Monica and Art enjoyed myriad activities and attended many cultural events. One of their favorite activities was attending concerts and plays at Miller auditorium on the WMU campus. They traveled extensively, visiting locales around the world; New York City was a favorite. They shared a passion for literature and enjoyed deep discussions of the literary classics. Music was another touchstone for Monica and Art, and their home was frequently full of the sounds of opera, classical, and selections from the Vienna Boys’ Choir. With Andreea in the Helweg home, discussions turned towards her future, where she would attend college, and how to best position herself for a successful career. During a memorable trip to Ann Arbor and a visit to the University of Michigan Hospital, Art impressed upon Andreea the nobility of the medical profession. His confidence in her, coupled with her trust in him, no doubt led her down the path to becoming a physician. Throughout their time together, and in keeping with their open and welcoming nature, Art and Monica often hosted friends and family to feast on delicious food, drink and fellowship. In later years, with his health declining, Monica became a dedicated and tireless caregiver who helped nurture and sustain Art during his long struggle with Parkinson’s disease. Her vow to care for Art and look out for his best interest, no matter how difficult, was a promise she would keep until his final days.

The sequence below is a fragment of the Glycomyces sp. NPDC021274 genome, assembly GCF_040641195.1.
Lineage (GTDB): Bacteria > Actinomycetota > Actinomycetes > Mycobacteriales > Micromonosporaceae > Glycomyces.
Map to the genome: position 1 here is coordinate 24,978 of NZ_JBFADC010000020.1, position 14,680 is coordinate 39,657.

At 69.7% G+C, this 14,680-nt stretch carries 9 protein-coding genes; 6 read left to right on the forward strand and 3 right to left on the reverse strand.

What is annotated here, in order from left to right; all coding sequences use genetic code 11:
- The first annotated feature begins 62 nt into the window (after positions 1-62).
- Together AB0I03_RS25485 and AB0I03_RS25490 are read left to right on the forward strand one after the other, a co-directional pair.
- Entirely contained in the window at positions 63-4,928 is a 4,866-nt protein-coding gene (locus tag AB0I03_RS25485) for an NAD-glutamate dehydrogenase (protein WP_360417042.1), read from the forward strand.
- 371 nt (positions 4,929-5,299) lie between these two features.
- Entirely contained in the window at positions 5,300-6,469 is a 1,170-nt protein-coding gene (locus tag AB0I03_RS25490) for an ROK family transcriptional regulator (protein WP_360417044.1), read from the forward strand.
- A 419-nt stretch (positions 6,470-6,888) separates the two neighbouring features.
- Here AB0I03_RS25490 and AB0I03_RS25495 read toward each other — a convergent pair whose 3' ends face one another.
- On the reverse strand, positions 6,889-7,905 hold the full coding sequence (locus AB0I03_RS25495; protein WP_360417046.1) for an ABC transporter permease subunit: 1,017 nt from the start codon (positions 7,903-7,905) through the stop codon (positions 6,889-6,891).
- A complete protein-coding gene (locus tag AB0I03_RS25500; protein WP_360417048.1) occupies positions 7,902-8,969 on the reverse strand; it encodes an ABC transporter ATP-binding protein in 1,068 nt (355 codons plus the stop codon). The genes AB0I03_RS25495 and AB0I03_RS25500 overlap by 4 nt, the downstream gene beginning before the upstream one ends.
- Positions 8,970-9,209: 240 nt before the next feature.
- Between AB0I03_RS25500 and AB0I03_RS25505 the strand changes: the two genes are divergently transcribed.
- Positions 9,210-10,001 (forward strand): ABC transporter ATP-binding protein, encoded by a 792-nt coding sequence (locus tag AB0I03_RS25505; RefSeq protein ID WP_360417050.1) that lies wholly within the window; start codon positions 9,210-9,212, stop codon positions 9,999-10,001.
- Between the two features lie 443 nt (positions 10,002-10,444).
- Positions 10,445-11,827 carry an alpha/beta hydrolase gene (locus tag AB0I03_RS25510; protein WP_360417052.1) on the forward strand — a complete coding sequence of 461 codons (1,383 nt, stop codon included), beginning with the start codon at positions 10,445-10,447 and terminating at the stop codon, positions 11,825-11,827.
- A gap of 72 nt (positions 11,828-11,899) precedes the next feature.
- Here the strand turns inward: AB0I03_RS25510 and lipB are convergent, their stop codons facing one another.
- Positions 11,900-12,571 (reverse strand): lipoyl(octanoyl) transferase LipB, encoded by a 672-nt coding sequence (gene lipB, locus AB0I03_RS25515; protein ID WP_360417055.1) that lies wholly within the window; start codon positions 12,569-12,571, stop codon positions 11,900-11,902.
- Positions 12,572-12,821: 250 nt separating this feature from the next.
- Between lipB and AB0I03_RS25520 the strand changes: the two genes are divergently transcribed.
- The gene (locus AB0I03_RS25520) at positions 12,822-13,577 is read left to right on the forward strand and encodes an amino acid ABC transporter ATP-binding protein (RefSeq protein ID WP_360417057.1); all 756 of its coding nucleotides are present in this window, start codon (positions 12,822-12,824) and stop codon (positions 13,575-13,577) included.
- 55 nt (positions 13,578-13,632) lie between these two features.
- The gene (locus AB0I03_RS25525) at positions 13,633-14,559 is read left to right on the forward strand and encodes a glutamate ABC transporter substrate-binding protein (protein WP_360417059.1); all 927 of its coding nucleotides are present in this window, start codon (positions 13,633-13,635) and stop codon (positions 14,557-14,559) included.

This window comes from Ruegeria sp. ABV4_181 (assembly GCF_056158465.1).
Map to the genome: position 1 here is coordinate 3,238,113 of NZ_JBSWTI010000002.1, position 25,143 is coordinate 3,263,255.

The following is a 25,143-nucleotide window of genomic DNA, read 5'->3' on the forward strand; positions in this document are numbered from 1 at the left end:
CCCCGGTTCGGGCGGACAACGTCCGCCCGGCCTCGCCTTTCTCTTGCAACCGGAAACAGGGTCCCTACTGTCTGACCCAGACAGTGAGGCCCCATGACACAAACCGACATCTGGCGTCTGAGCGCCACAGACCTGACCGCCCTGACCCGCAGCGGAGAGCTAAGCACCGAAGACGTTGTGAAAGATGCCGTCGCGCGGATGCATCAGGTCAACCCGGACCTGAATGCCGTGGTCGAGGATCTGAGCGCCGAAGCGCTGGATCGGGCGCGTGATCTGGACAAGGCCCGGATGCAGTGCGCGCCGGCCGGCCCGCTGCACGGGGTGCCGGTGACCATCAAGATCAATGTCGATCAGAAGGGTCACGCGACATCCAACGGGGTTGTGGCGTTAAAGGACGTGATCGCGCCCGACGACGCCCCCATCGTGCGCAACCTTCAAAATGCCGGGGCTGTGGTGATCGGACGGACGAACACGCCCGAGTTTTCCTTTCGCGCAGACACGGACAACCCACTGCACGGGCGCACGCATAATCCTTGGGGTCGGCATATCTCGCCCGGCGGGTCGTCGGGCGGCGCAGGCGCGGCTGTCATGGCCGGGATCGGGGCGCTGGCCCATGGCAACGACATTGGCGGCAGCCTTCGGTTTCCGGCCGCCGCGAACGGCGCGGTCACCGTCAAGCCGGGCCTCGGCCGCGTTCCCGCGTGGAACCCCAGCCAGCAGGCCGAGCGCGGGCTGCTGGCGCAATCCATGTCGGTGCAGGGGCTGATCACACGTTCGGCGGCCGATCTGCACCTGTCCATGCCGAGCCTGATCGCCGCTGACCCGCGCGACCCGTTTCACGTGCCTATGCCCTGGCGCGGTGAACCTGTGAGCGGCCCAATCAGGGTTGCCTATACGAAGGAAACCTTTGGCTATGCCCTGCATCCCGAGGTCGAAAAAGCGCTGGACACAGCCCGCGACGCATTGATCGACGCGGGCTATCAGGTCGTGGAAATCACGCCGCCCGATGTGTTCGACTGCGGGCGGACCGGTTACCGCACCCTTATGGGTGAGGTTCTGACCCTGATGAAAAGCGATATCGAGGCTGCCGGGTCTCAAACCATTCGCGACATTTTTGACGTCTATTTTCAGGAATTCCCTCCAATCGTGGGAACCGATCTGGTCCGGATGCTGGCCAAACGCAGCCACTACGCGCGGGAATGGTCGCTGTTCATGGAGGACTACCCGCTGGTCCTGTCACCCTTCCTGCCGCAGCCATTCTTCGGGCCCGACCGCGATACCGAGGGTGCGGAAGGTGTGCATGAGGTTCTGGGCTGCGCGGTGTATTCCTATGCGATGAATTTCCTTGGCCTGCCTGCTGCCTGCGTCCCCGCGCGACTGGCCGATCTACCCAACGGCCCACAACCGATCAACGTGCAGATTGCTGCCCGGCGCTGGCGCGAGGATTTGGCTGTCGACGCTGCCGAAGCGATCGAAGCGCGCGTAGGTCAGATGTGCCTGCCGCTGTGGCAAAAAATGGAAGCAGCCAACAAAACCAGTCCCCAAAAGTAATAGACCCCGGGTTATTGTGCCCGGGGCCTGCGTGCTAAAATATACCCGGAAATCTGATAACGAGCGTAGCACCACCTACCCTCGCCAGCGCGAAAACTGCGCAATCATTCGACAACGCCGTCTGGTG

With a love for his community, Art selflessly gave to others in so many ways. Among his biggest contributions were community building, including ethnic and racial relations and economic development. He developed and served as editor-in-chief of the highly successful book series, Discovering the People of Michigan, and co-authored Ethnic Groups in Michigan with Jack Glazier. Later, he worked with the Grand Rapids Public Museum and K-12 teachers on a permanent museum exhibit and a three-year school curriculum. Art facilitated mutual respect and cooperation between the Dutch and Hispanic groups in Holland, Michigan. He strengthened ethnic relations with his insight into successful social work policies gained by studying East Indian immigrants in NYC under a WMU grant. He further studied ways to improve economic development programs under an American Institution of Indian Studies and researched the social and economic network behaviors of professional Indian immigrants in England. Art received grants from Fulbright/Hays Office of Education (2), Fulbright-Hays Institute of International Education, American Institute of Indian Studies (University of Chicago), Smithsonian Institute, W.C. Kellogg Foundation and Western Michigan University (7).